American Dream

Making the American Dream a Reality

Hers is a story that mimics the stories of thousands of immigrants that moved to this country – she hardly spoke and understood English, she lacked skills, and had difficulty adapting to a new culture that’s totally different from hers. Her story however differs from many in one aspect – she decided to do something about it! 

Story_1_Carinna_800Meet Carinna Tello, her husband Victor, and their 5-year-old son Alan. Together, they received the 2010 Spotlight on Achievement Awards for the work that they did to improve their reading skills and for learning the English language. The Tello family and nine other awardees were given the recognition by Secretary of State Jesse White at a special event held at the State Library in Springfield, IL last May.

"I am honored and privileged to congratulate these outstanding students for their hard work and determination in seeking to enhance their reading and learning skills," Secretary White said in a press release. "Many of them have overcome enormous personal difficulties and obstacles to reach this level of achievement. Theirs are stories of courage and amazing persistence, and we are all inspired by their success."

Carinna’s story started almost three years ago when she first came to the United States. Four days after she arrived, her mother-in-law brought her and her son to District 214 Community Education at Forest View Educational Center (FVEC) in Arlington Heights, IL to register for an English as Second Language (ESL) class. The visit proved to be life changing for her.

"At the beginning, it was difficult for me to live in a foreign country, adapt to a different culture, and speak another language. This is not easy but fortunately I found District 214 Community Education. It was incredible for me that they also offered childcare, then I had the opportunity to study while my son was learning too," Carinna said.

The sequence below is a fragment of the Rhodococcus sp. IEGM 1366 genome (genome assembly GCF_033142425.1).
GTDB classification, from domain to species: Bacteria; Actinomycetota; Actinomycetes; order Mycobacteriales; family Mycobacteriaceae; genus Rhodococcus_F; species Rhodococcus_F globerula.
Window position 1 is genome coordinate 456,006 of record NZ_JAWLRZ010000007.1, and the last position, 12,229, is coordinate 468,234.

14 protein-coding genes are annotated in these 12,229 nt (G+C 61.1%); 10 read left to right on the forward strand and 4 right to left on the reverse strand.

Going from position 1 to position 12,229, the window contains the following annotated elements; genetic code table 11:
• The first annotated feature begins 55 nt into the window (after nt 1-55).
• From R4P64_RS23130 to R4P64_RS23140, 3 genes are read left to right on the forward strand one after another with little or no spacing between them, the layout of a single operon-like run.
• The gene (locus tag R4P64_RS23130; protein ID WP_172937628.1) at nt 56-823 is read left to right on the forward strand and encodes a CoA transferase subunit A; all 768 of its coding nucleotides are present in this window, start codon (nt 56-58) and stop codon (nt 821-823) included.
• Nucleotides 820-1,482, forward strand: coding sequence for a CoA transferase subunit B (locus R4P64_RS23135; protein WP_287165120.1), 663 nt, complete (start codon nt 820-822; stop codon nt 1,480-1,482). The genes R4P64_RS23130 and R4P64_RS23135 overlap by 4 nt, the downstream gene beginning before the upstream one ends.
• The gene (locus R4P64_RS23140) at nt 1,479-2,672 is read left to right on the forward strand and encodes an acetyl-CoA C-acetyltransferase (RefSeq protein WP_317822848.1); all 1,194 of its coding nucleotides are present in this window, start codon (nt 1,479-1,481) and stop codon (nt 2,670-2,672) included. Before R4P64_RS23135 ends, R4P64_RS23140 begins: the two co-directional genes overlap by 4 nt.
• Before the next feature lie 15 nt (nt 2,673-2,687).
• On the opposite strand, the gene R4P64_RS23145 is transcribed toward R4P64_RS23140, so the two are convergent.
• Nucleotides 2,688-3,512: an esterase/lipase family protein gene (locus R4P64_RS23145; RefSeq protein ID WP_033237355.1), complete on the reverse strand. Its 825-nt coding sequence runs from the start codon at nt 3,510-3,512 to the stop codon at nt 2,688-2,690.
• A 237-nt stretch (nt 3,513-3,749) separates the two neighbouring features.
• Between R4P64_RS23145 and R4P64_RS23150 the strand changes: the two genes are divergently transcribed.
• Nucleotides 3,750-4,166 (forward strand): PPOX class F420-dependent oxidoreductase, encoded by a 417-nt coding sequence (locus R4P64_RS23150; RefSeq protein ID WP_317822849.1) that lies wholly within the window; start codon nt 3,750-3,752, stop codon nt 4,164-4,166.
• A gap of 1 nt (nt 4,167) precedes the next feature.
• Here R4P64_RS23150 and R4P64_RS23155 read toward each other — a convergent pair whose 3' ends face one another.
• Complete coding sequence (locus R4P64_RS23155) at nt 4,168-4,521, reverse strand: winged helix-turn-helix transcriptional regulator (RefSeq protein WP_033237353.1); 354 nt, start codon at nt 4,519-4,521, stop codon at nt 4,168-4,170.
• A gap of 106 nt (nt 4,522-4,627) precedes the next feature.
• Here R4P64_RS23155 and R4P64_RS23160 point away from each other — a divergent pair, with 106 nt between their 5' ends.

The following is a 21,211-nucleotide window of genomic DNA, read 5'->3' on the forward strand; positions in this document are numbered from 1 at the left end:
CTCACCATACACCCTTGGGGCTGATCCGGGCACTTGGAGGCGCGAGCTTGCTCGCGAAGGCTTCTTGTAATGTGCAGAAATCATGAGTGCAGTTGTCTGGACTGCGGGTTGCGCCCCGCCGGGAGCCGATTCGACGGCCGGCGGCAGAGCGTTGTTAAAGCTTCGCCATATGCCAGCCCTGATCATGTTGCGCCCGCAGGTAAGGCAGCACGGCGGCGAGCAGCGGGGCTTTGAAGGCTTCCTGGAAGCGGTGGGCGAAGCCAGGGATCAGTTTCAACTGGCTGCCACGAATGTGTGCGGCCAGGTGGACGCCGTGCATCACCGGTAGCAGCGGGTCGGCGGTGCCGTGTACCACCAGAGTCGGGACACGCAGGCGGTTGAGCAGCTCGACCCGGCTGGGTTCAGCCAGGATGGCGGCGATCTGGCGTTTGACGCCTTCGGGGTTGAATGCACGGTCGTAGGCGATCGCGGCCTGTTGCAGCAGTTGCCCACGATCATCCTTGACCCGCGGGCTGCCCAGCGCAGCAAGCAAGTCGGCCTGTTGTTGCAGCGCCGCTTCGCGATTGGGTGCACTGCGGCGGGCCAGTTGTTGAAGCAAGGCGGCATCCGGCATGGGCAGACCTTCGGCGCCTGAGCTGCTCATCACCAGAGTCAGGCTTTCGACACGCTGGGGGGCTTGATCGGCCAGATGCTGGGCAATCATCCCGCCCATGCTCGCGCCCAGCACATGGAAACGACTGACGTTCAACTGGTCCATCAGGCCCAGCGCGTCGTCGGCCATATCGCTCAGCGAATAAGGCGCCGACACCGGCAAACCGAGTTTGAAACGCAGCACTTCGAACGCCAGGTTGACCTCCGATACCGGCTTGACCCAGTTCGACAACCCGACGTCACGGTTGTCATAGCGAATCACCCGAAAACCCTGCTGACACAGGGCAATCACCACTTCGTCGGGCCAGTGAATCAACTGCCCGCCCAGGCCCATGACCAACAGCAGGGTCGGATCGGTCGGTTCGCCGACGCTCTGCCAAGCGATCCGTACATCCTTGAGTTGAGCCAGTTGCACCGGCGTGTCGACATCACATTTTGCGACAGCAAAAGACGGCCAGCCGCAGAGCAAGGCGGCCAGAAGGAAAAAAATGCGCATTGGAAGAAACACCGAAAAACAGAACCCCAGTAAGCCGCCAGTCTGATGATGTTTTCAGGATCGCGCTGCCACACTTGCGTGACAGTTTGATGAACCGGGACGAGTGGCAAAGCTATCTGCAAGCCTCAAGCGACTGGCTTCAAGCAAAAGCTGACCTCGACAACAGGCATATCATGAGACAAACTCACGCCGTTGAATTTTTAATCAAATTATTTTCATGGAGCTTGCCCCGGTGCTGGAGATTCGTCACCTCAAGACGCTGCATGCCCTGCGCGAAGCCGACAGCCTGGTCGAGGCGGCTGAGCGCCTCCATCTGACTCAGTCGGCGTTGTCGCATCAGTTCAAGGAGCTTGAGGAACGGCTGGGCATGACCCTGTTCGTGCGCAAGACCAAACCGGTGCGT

Carinna discovered Community Education, the Catherine M. Lee Women’s & Children’s Center, its many services, and various satellite locations. She attended Beginning ESL five days a week and worked her way up to the advanced level. She learned the Dialogical Reading Method through the SOS Family Literacy program and realized her role as her son’s first and most important teacher. The program also allowed her, her husband, and her son to learn and enjoy family activities together. She and her family became frequent visitors of the library where they received information on how to start a small home business. Those trips have paid off for the Tellos. They started one.

Carinna’s determination and perseverance made the greatest difference in her goal to succeed. She was undeterred. When transportation was an issue, she walked to her classes with her son, even braving the harsh Chicago winters. She discovered the bookmobile and it became a favorite place for her and her son to go. Reading stories to her son has now become a part of her nightly routine. 

In just a short time, Carinna has earned her driver’s license; she was trained by Northwest Community Hospital as a "Promotora de Salud," one who goes out to the community educating Latinas on preventive health issues like diabetes; and she was offered a paid position teaching a computer class on Saturdays.

Carinna has come a long way from the woman who first came to America - shy, lacked confidence, one who couldn’t ask for directions, call a doctor, or talk to a neighbor - to somebody who has discovered the joys of teaching, one who has become an achiever, a role model, a confident woman who is ready to contribute and do more for her community. For now, she is setting her biggest goal, the ultimate prize: Becoming an American citizen.

For Carinna and her family, achieving the American Dream is not just a dream; it’s now a reality! Through the help of District 214 Community Education, its encouraging and supportive teachers and staff, the Tellos are well on their way.